The world of Security Compliance and GRC is always shifting and accelerating. As the tempo of investments, deals, M&As, and intros into new markets/verticals increases, companies need to move fast and adopt and implement the necessary Compliance requirements and frameworks just as quickly.
That's why talking about up-and-coming trends is always a bit of a gamble in this frenetic environment. What was trending yesterday may no longer be relevant today due to a host of factors. But here at anecdotes, we love a good challenge (and, perhaps even more so, we love a great story – hence the name, anecdotes). So at the end of 2021, we set out to interview various Compliance experts regarding the trends they see as being the most important and potentially impactful in the upcoming year or so.
A lot of topics were covered: the move to integrated risk management, the accelerated shifting-left of compliance in the business development processes, the need for ever-more-robust unified controls frameworks, and other intriguing forecasts. While all of these trends are indeed making an impact (boo-yah!), we noted one connective thread, one underlying fabric that all trends had in common:
They relied on the use of objective data.
In this post, we will explore the power that comes with leveraging objective data to create a standardized approach to Compliance.
Today, across every industry – from retail, to healthcare, to yes, Compliance and beyond – there’s a growing awareness that data – objective data pulled directly from the original sources, that is – is a major element in knowing, and accurately conveying, what is taking place behind the scenes and beyond the claims. Objective data is now a key element in maintaining trust with customers and building solid relationships with partners.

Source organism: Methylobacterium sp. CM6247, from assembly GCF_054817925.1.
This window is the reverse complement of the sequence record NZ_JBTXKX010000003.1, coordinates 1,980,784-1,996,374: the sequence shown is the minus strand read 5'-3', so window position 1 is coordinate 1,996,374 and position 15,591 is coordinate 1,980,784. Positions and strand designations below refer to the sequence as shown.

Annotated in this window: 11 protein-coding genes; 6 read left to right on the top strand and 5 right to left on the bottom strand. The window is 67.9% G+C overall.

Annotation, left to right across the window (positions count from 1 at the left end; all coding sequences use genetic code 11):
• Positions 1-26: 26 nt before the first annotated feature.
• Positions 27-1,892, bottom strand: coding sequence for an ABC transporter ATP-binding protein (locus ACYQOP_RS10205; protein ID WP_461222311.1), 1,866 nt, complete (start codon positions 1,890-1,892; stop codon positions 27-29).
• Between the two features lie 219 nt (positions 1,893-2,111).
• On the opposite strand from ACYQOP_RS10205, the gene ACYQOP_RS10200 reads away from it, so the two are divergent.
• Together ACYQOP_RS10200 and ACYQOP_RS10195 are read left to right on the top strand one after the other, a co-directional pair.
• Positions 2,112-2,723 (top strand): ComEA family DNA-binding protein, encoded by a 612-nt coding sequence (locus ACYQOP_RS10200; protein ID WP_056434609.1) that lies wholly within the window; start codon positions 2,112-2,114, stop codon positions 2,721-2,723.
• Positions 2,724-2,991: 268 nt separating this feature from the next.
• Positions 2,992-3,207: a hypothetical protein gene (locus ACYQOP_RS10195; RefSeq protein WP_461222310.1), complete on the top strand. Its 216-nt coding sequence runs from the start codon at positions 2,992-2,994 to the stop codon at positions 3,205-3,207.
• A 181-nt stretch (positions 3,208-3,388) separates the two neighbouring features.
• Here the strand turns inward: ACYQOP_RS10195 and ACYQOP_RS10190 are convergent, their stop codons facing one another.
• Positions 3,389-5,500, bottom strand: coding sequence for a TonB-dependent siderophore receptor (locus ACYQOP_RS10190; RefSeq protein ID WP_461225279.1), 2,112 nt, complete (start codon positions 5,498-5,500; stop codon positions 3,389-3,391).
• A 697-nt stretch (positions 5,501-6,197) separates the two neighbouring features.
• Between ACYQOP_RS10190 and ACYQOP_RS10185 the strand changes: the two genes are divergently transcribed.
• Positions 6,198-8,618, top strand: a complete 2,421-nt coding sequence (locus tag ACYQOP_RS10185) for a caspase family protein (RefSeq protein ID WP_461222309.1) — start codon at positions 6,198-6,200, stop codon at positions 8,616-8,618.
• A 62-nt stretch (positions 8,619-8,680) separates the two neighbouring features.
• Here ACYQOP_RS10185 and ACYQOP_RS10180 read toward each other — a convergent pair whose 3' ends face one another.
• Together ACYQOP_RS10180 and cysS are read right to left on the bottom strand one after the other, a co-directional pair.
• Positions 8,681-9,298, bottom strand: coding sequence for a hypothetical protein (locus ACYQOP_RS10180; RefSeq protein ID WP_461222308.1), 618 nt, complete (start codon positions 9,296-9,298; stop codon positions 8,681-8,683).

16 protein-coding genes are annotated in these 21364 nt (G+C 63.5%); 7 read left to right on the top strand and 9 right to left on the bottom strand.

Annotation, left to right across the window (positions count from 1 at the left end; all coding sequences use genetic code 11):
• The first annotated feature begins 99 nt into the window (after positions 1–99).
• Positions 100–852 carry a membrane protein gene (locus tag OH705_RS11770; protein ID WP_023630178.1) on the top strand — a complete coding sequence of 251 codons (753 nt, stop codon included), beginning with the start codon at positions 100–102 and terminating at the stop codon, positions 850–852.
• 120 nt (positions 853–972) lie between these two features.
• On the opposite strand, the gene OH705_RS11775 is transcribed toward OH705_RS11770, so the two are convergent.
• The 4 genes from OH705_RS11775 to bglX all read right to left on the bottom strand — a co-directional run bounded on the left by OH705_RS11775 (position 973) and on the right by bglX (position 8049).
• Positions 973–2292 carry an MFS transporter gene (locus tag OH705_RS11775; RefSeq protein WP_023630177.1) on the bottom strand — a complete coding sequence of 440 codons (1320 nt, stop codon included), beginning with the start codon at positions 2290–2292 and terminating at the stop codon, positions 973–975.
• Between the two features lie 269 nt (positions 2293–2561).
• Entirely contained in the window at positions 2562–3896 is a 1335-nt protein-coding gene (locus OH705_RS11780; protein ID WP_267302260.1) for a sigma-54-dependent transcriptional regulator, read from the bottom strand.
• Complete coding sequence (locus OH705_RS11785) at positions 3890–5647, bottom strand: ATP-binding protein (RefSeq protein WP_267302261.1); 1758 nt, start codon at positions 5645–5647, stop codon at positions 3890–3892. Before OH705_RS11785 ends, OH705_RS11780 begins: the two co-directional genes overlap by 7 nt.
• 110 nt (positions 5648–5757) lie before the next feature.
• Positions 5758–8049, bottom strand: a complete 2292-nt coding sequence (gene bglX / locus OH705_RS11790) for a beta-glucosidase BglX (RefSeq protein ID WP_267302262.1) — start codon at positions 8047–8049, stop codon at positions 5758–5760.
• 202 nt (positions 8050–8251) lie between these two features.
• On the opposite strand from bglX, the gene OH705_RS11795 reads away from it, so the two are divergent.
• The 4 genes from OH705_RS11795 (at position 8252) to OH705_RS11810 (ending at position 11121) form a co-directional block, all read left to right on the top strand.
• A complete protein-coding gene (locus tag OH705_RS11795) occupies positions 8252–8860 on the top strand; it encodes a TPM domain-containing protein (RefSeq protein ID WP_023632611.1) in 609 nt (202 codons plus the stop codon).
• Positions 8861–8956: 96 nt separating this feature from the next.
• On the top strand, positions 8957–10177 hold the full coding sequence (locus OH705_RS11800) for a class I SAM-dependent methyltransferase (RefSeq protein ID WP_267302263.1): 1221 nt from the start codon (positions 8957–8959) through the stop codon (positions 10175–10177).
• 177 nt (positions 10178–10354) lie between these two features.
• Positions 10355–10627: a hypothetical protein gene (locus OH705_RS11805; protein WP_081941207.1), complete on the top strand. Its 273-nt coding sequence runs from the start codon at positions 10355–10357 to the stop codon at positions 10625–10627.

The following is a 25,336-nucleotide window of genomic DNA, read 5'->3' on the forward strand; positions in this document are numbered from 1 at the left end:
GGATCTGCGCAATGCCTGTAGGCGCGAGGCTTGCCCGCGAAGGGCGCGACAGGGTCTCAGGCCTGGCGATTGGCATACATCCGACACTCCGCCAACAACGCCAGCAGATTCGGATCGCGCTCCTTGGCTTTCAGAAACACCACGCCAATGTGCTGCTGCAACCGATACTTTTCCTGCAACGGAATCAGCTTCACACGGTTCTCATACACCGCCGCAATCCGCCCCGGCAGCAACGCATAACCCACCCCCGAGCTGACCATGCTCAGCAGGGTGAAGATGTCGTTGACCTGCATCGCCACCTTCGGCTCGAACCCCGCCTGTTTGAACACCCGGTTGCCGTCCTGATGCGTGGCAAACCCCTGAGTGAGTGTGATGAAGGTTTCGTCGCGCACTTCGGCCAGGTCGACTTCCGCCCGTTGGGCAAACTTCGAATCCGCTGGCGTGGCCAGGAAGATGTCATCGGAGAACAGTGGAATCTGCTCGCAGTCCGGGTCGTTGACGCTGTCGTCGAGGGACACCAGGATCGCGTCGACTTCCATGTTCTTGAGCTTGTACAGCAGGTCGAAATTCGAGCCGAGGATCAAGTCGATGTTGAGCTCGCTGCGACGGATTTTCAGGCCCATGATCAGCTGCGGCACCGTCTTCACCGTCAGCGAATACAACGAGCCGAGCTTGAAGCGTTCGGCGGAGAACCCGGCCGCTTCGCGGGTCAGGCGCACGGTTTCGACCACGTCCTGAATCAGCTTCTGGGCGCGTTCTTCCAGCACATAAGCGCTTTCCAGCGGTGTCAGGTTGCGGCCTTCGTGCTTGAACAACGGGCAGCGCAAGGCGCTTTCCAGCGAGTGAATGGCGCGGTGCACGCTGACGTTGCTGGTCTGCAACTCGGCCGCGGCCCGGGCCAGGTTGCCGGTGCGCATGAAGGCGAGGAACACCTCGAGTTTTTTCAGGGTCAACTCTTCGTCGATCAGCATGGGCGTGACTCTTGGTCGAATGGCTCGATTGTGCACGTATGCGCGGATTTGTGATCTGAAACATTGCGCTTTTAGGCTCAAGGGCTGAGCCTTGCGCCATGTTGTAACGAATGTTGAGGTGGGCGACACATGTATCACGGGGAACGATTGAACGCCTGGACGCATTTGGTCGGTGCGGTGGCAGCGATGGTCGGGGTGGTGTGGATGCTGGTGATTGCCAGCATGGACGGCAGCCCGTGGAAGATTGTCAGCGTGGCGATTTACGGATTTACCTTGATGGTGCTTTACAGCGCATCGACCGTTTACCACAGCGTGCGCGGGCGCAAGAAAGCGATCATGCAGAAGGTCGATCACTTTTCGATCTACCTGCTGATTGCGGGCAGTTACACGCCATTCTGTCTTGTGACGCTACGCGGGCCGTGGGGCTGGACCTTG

But the world of Compliance has long relied on, well, pretty much anything but objective data for ages. Manual methods of collecting evidence, like screenshots, spreadsheets, and binary test results, can only help companies produce a hazy view of their Compliance posture at best. This approach isn’t telling a full or 100% accurate tale of what’s taking place.
The use of normalized and structured data collected from all applications in use across a company can provide a full, comprehensive picture regarding the actual Compliance posture and potential maturity trajectory. Objective data has the power to express the true story behind the scenes and gives companies a far more accurate observability tool. With data pulled directly from their own tech stack, companies get a crystal-clear picture of what is taking place – immediately, with no concealing filters, assumptions, or delays.
Okay, but how does the use of objective data make such an impact on the standardization of Compliance?
Consider the following situation: Company A has acquired Company B; each company has their own set of manual tools they are used to working with — Excel sheets, Google sheets, Notepad, whatever. Imagine what this means from a Compliance point of view: now the Compliance team needs to review lots of different types of data in formats they’re unfamiliar with, which is hugely time- and resource-consuming.
To overcome this, companies are starting to use data-oriented definitions. With definitions rooted in data, all parties have the same building blocks to create nearly 100% alignment, even though they have their own tech stack and data that comes with it. By replacing the focus on format — screenshots and excel sheets — with standardized data-oriented definitions, achieving alignment is not only feasible, it can be nearly entirely automated.
This eliminates the need for loads of manual labor and saves Compliance teams lots of tears and frustration. The standardization of data enables teams to create personalized Compliance approaches, as now all parties have the same building blocks despite differences in tech stack and tooling. This is the power of data-oriented Compliance. As we have already seen, businesses will continue to harness the power of data to create alignment, even in activities like risk management.
Four months in, and so far, our trends predictions have been on the mark; Data continues to prove to be a game changer when it comes to standardizing Compliance. When done properly, and with an eye towards increasing a company's maturity, standardization of data can decrease ambiguity and guesswork, guarantee quality, and boost productivity.